According to Deborah Johnson, general manager of Aerial Information Systems (AIS), the company that has been doing the data acquisition since the 1980s, the photographs are used in the initial phase of the inventory to identify crop acreage and the number and stages of growth of the avocado trees. Each aerial photo is enlarged to 1:12,000 scale and overlaid with acetate to manually make hard-copy maps that delineate each grove using data from the Assessor's parcel information. AIS managers also rely on windshield surveys from vehicles driven outside the grove boundaries to verify the avocado interpretations.
Johnson says that even though AIS' data gathering methodology has held steady over the years with a 90 percent accuracy rate, efficiency has been somewhat of a challenge. With each new inventory the time-consuming process of making hard-copy maps had to be repeated, and all of the existing information became obsolete as the groves changed.
She began looking for a way to build upon the data gathered with each inventory and eliminate the re-creation process. AIS has been using ArcInfo software for more than 20 years and realized a decade ago that the avocado inventory project was well suited for implementation into a GIS. Johnson hoped that finding a cost-effective method to incorporate the aerial imagery and ArcInfo would allow AIS to identify change areas and simply update existing data rather than completely re-create the data each time. In addition, she looked for a method that could match and compare previous data.
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The assessor's map page image is overlaid to the georectified scanned aerial photo.
However, the biggest concern for converting completely over to GIS had been the cost of acquiring accurate digital imagery. AIS solved this problem by using a new image matching product called DIME from Esri Business Partner Positive Systems, Inc., of Whitefish, Montana, that, when combined with ArcInfo, creates relatively inexpensive current georeferenced imagery.
AIS is using DIME to integrate newly acquired images with a United States Geological Survey digital orthophoto quarter quadrangle (DOQQ) basemap. The new images are first tied together to create a composite mosaic and then matched to the georeferenced DOQQ, allowing the new mosaic to take on the georeferencing characteristics of the basemap. The result is a seamless image of the project study area that can then be used as an image base layer to perform heads-up (on-screen) digitizing and create property parcel boundaries and grove delineations directly into the ArcInfo coverage. Tree characteristics within each grove (topped vs. new trees, for instance) and acreage estimates are then calculated and presented as tabular text with the corresponding maps to CAC for its market analysis.
Lisa Cotterman, project manager for AIS, says, "For the last seven years we've been encouraging CAC to upgrade to ArcInfo and digital imagery. But the expense of acquiring digital imagery was always a limiting factor. With Positive Systems' software we can convert to a digital format using photography. Ultimately, this can provide a multifunctional product for our client."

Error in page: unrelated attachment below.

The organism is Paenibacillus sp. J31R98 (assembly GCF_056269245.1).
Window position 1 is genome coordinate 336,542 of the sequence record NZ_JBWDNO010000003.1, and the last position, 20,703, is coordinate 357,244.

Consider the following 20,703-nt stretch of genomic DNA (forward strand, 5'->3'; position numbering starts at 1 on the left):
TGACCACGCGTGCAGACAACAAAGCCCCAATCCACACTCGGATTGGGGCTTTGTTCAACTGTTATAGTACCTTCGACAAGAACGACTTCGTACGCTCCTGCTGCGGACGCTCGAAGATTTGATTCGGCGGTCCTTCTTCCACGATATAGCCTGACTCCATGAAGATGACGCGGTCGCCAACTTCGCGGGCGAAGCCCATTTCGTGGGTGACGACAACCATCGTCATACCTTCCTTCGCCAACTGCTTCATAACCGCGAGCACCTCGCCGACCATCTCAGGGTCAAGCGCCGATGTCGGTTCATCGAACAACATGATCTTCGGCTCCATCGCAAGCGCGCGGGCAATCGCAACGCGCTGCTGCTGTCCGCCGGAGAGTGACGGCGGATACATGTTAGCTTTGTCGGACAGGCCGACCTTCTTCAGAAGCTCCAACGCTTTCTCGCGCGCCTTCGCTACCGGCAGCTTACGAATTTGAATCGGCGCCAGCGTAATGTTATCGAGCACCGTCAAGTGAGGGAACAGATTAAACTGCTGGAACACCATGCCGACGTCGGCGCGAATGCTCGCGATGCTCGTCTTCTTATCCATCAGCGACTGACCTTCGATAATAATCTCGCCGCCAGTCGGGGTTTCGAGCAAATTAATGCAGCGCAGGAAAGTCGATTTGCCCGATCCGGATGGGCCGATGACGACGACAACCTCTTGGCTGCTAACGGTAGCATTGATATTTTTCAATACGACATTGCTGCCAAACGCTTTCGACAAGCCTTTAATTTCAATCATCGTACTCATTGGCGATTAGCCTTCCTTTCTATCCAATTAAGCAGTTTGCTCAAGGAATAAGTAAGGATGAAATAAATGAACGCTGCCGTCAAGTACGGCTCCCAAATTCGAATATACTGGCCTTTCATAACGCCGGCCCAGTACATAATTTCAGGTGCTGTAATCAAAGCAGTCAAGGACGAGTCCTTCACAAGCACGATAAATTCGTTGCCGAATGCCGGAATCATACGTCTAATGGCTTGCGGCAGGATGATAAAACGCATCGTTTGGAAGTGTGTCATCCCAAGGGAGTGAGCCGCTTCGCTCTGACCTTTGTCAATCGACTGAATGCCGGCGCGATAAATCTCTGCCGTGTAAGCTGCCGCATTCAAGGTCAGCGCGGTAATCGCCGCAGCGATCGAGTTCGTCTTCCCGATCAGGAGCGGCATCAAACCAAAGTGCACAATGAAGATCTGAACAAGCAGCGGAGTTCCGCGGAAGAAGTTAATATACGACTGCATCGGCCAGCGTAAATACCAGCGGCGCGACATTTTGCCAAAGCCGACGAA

AIS' ArcInfo programmers developed a custom user interface that allows the photointerpreters to make the delineations of the avocado groves and add attributes to the new polygons. Once an entire DOQQ is photointerpreted, additional ArcInfo processing is performed (i.e., line cleanup and topology creation) followed by automated attribute quality control. After needed corrections are completed, the coverages are combined using ArcInfo software's Mapjoin command. ArcInfo software's statistical tools are used to break the data down by county, ZIP Code, and parcel number. A final report is then prepared using the outputs from ArcInfo.
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The scanned aerial photo is georeferenced to a USGS quarter-quad. DIME software and ArcInfo commands are used to process the scanned photo.
Cotterman explains that because the aerial imagery of its project area is now georeferenced, it is more easily edited and updated. Thus, property parcel boundary data can be archived and digitally applied to newly acquired inventory imagery, eliminating the process of hand-drawn mapping. "It's a more versatile product, and we don't have to reinvent the wheel every time a survey is conducted," she notes.
Johnson feels that the use of ArcInfo and DIME can potentially offer many digital solutions for the avocado inventory. Tracking data back in time to perform historical comparisons, improved planning and yield prediction, and improved classification and perhaps even incorporating the data into a visual display product for CAC's marketing and public relations activities are all possibilities for the product.
Johnson concludes that DIME could be coupled with ArcInfo in multiple applications for the agriculture industry. "It's an inexpensive way to bring harvest and aerial photography data together in a digital environment. I can see many other crops where its use would be beneficial."